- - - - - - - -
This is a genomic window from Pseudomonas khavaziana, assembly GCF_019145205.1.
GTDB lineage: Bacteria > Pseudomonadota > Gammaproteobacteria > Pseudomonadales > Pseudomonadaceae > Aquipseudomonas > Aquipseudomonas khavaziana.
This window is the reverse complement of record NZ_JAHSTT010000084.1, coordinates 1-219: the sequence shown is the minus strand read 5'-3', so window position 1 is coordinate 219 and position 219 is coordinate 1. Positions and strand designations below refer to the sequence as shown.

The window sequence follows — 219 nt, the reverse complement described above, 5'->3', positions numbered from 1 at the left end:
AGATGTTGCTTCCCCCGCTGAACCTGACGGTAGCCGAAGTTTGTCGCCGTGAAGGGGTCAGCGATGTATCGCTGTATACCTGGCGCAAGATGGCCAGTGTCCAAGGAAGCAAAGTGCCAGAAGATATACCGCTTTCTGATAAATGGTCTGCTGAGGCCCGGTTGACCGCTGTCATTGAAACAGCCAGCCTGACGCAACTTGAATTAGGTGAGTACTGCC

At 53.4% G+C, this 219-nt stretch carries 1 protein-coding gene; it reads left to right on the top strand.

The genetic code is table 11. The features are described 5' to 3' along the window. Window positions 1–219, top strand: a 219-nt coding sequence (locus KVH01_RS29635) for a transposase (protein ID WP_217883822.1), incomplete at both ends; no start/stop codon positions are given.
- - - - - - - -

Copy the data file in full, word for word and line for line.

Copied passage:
This is a genomic window from Pseudomonas khavaziana, assembly GCF_019145205.1.
GTDB lineage: Bacteria > Pseudomonadota > Gammaproteobacteria > Pseudomonadales > Pseudomonadaceae > Aquipseudomonas > Aquipseudomonas khavaziana.
This window is the reverse complement of record NZ_JAHSTT010000084.1, coordinates 1-219: the sequence shown is the minus strand read 5'-3', so window position 1 is coordinate 219 and position 219 is coordinate 1. Positions and strand designations below refer to the sequence as shown.

The window sequence follows — 219 nt, the reverse complement described above, 5'->3', positions numbered from 1 at the left end:
AGATGTTGCTTCCCCCGCTGAACCTGACGGTAGCCGAAGTTTGTCGCCGTGAAGGGGTCAGCGATGTATCGCTGTATACCTGGCGCAAGATGGCCAGTGTCCAAGGAAGCAAAGTGCCAGAAGATATACCGCTTTCTGATAAATGGTCTGCTGAGGCCCGGTTGACCGCTGTCATTGAAACAGCCAGCCTGACGCAACTTGAATTAGGTGAGTACTGCC

At 53.4% G+C, this 219-nt stretch carries 1 protein-coding gene; it reads left to right on the top strand.

The genetic code is table 11. The features are described 5' to 3' along the window. Window positions 1–219, top strand: a 219-nt coding sequence (locus KVH01_RS29635) for a transposase (protein ID WP_217883822.1), incomplete at both ends; no start/stop codon positions are given.